A new monograph on CE/MS
Capillary Electrophoresis coupled with mass spectrometric detection is among the most powerful analytical tools in life science research. Incepted through basic research, described on these web pages, the technique was successfully introduced on the market by Hewlett-Packard (now Agilent Technologies) in the nineties. Their triple-tube sprayer has proven to be and still is the most robust, reliable, and easy-to-use interface, meeting user requirements in terms of separation resolution and sensitivity of detection. These benefits were obtained by using a sheath solvent which lifted the flow rate of the eluent, background electrolyte with the separate sample components, to a µL/min level.
The dilution of the separated sample bands through the mixing of the eluent with the sheath solvent by a factor of 10-50 is on the downside of this approach. So-called "sheathless" CE/MS interfaces have been developed since, e.g., the "porous tip interface," and introduced on the market by Beckman-Coulter (now Sciex). On the other hand, attempts to reduce the dimensions of sheath flow IFs and "liquid junction" type IF have become commercially available for research.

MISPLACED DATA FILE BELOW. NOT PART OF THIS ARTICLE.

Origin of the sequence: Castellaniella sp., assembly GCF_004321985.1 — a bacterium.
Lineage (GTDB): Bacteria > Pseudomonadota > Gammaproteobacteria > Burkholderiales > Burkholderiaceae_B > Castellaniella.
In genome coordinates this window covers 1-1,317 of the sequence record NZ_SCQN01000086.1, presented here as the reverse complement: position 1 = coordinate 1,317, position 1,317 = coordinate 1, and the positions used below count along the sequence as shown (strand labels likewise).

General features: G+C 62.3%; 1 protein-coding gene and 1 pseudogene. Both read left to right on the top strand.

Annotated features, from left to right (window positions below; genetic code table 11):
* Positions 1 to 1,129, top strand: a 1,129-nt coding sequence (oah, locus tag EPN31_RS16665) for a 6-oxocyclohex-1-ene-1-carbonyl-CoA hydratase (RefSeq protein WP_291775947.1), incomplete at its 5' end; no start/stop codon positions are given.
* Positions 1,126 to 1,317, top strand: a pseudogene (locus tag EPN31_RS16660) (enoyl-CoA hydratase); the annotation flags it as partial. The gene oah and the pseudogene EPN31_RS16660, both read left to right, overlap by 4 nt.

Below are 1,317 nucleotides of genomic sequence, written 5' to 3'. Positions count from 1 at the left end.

The big step in applying CE/MS has been in life science research (proteomics, metabolomics, lipidomics etc.) and the development of biopharmaceuticals (recombinant proteins and (conjugated) antibodies.) This is understandable while in research, exceedingly small sample volumes are available, and in QC of biopharmaceutical drugs, extensive tests are required for release. In addition, since modern CE/MS IFs work at a sub-µL/min volumetric flow rate, the sampling efficiency from the electrospray is more favorable, leading to lower detection limits.
This book is the right resource for users considering CE/MS for their entry into life science research, biopharmaceutical development, metabolomics, and lipidomics for understanding diseases and finding new leads for therapy. In 13 chapters, leading scientists deal fundamentals and application of CE/MS with electrospray ionization interfacing. In the first chapter, the Neusüss group at Aalen University of Applied Sciences describes and compares the different approaches of ESI CE/MS interfacing. In the next three chapters, relevant data handling is described by authors from Geneva University and the Chen group at the University of British Columbia, Canada. The next chapters deal with topics in metabolomics, lipidomics, peptidomics, and glycomics. All chapters are very comprehensive, with actual references. The authors are complimented for writing their chapter as a tutorial. The graphics in all chapters are superb. They are designed in an infographic style. They explain important aspects in each chapter clearly and understandably. This makes the book a monograph rather than an "Advances in....." book and is especially useful for graduate teaching in bioanalysis.
The editors of this book, Profs. David Chen, and Dr. Rawi Ramautar deserves a big compliment for managing the book style. This book is highly recommended.